The Labour Relations Act 66 of 1995 (LRA) – specifically section 213 – states that a business’ operational requirements are based on that company’s economic, technological or structural needs. These types of requirements could also be based on requisites which are similar to those mentioned in the previous sentence. The LRA also states that ‘incapacity’ can be owing to poor work performance or ill-health.

Many tend to get this distinction confused both employers as well as Commissioners at the Commission for Conciliation, Mediation and Arbitration (CCMA). The case of First National Bank v CCMA another (Case No JR147/2016) shows how easy this is to do.

Facts of the case

  • The Financial Advisory Intermediary Act 37 of 2002 (FAIS Act) came into effect in 2004. The FAIS Act requires all people who are “representatives of a financial advisor” to have passed certain regulatory exams.
  • In this case, an employee of First National Bank (FNB) sat the regulatory exam multiple times – 15 times in four years – however was unsuccessful at every attempt.
  • FNB attempted to find this employee another position in the company, which did not require her to have passed the FAIS exam. However, the positions that were found were not suitable.
  • The bank then held an incapacity hearing with the employee and summarily dismissed her based on her inability to do her job as she was unable to pass the exam.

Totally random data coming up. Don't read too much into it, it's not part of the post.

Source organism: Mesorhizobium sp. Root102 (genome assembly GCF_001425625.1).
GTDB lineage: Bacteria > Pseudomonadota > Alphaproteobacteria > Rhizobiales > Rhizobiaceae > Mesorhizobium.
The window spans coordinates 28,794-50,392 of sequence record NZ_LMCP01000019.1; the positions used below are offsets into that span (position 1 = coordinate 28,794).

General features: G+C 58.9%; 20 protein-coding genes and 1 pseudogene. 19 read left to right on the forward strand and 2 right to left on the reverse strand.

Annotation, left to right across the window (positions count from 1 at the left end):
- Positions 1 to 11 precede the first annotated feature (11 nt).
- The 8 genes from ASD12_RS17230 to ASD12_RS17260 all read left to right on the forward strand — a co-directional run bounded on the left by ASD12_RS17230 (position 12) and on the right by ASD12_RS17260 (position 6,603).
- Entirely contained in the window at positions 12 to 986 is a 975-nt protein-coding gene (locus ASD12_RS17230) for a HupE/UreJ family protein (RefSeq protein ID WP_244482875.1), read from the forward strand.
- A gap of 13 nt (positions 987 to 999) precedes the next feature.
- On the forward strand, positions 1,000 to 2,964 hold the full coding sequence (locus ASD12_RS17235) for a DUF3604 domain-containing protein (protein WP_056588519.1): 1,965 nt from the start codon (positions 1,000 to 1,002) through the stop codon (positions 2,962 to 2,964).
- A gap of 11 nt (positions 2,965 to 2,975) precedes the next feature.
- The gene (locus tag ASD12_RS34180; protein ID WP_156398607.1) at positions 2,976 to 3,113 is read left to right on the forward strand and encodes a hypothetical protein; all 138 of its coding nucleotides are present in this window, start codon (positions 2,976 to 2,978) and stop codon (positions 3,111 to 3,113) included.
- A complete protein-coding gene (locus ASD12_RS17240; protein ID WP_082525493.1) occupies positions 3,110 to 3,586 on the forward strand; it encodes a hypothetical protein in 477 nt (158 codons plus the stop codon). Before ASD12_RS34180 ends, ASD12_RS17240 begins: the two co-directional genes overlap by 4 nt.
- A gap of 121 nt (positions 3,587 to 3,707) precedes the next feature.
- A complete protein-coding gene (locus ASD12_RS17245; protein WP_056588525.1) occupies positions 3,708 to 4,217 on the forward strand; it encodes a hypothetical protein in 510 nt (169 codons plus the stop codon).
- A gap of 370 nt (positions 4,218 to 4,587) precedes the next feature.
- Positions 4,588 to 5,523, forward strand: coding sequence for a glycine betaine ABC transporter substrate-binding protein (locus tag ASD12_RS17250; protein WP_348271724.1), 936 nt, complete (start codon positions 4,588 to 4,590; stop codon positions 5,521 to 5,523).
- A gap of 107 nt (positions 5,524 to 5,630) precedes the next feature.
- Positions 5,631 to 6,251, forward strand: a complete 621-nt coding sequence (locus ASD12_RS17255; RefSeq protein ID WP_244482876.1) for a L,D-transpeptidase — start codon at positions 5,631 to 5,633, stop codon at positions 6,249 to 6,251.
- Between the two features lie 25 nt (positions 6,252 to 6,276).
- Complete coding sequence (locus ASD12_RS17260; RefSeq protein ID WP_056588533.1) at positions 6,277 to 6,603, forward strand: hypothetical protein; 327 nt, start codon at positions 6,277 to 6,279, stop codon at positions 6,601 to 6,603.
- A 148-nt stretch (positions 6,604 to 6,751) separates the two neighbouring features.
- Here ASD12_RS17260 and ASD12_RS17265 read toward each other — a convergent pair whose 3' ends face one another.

• The employee referred an unfair dismissal dispute to the CCMA. The Commissioner here ruled that the dismissal of the employee based on incapacity was incorrect as the employee’s (ill) health was not in question. If anything, she should have been dismissed based on the employer’s operational requirements as the FAIS Act had become so integral to the functioning of the business as to have become part of their operational requirements. The dismissal was thus ruled to be unfair.
  • The CCMA Commissioner’s decision was referred to the Labour Court (LC) who overturned this decision. It stated that the decision of FNB to dismiss the employee for incapacity was correct as she exhibited poor work performance. Consequently, there was no unfair labour practice.

It is essential to have a thorough knowledge of everything to do with labour law if you are a business owner or a manager. Talk to us – at Global Business Solutions – about how we can help you do this.